How to Use Your Stage Site
What is a Stage Site?
All Drupal sites come with both a stage and a production (prod) version. Stage sites are a (mostly) discrete site that can be used for a variety of testing and staging purposes.
You can visit the stage site by adding -stage to any Drupal site URL:
Stage Sites At A Glance
We'll provide detailed explanations and context in the accordions below, but here are the critical things you need to know about stage and production (prod) sites:
- Stage and prod are entirely separate sites, and content is never automatically copied between them.
- EXCEPT for the File Browser - anything file deleted there is gone from both sites!
- Generally speaking, most day-to-day updates should be done directly on prod using Draft mode.
- Stage is great for testing changes to content types that do not have a Draft mode like Menus and Widgets.
- Stage is also great for when you need to perform some kind of extensive overhaul or redesign on your site.
- Read below to learn how the Drupal team can help you with that!
Stage Sites Are Discrete (Mostly)
Stage and prod sites are almost entirely discrete sites, and there's no automatic syncing between the environments. This means if you add a new page or edit a page's content on stage, it does not automatically get pushed to production at any point.
The only exception to this rule is the File Browser. You can think of the File Browser like a network-attached storage drive (many campus users are familiar with the "V drive," for example) that is shared between both stage and prod. If you add or remove any images, documents, etc from your File Browser on stage or on prod, it will be added or removed from both sites!
Using Prod For Most Updates
Because there is no automatic syncing of content between stage and prod environments, any updates you want to transfer between the two must be transferred manually. This often means you'll simply be copying and pasting it. Generally, we recommend you copy the source code, as occasionally copying from the WYSIWYG view of the editor can cause problems.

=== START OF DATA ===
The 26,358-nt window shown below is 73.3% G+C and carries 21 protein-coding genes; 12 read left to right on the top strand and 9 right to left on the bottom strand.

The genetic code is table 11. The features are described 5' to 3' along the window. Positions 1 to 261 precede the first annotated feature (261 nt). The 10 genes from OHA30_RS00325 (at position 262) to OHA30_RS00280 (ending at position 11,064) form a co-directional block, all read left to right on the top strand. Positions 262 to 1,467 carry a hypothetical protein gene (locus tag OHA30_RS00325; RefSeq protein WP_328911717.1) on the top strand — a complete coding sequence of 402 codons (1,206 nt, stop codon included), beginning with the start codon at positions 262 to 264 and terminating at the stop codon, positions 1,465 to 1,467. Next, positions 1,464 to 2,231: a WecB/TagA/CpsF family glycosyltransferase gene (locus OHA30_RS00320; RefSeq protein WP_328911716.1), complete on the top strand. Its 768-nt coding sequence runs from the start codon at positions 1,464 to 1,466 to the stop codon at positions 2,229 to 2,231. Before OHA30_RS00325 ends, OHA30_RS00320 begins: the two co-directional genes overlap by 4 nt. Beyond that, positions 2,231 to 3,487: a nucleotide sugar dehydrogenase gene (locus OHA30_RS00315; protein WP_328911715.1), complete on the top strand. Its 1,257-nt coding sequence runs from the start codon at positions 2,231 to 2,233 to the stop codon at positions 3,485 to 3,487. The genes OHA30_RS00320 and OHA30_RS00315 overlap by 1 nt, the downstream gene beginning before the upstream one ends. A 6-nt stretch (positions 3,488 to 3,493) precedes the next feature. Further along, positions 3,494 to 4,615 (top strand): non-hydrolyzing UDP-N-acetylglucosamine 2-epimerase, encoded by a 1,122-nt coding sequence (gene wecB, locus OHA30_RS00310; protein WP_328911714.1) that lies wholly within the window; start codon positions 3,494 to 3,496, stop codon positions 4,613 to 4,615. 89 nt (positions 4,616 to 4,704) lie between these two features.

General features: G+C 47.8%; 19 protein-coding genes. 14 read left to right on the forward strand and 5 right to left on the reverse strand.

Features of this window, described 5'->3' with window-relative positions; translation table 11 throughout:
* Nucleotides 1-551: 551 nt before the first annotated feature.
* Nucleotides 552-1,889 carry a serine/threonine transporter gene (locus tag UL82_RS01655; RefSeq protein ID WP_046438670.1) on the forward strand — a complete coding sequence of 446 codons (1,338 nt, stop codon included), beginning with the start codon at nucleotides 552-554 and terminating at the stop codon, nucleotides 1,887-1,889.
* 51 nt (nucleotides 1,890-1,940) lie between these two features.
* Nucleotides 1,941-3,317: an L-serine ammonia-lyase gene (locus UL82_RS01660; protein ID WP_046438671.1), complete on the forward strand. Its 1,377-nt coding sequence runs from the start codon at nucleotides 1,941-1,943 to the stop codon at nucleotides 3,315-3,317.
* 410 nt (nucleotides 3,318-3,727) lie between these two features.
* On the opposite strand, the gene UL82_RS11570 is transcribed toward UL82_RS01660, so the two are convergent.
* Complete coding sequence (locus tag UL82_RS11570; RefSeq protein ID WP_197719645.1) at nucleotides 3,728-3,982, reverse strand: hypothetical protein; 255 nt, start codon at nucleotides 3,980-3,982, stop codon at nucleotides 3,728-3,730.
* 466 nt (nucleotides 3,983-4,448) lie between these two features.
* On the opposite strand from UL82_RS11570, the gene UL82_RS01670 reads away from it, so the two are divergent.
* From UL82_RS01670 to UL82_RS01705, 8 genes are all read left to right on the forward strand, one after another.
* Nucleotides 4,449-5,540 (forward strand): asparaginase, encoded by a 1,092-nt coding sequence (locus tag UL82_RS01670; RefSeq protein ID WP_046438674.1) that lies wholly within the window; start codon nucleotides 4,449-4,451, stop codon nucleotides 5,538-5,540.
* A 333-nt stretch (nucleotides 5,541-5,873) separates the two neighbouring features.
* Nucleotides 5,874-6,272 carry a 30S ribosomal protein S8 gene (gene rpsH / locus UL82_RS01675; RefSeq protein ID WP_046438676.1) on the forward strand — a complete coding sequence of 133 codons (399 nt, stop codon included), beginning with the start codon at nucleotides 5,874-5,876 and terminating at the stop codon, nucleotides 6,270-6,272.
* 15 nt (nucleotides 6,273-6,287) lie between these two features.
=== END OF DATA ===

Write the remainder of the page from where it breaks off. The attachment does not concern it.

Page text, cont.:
For this reason, most day-to-day updates will happen directly on prod using draft mode. Draft mode - which is available for most of the primary content types - can be used to save your work in progress and to preview your updates before making them publicly visible by publishing them.
Good Uses For Stage
Stage is great for testing changes to parts of your site that do not have a Draft option, such as Blocks and Menus. If you want to try a few different ways of rearranging your site navigation, for example - stage is the perfect place to try that. It might also be used for developing new custom widgets.
Stage is also good for site overhauls or redesigns. If you're making major sweeping changes to your site, it can be a good idea to build the entire "new" site on stage! The Drupal team can even help you out with overhauls and redesigns by copying your database between environments.
Copying Site Database Between Environments
Usually, this means we'll copy your prod database back to stage to make sure your starting with up-to-date copies of your content (although we can skip this step if you're scrapping most of your current content anyway). This basically means that we'll make your stage site a copy of your prod site.
You can then rebuild your site on stage on your own timetable. Let us know when your done, and we'll copy the stage database back over to prod. This will make your prod site a copy of the new site you built on stage, effectively rolling out all your changes at once!
Please note it can take a few days to process a request to copy site databases between stage and prod. Additionally, you should not update your site until the process is complete (you won't break anything if you do, but if you make an update after we've made a copy of the database, your update won't make it to the target environment).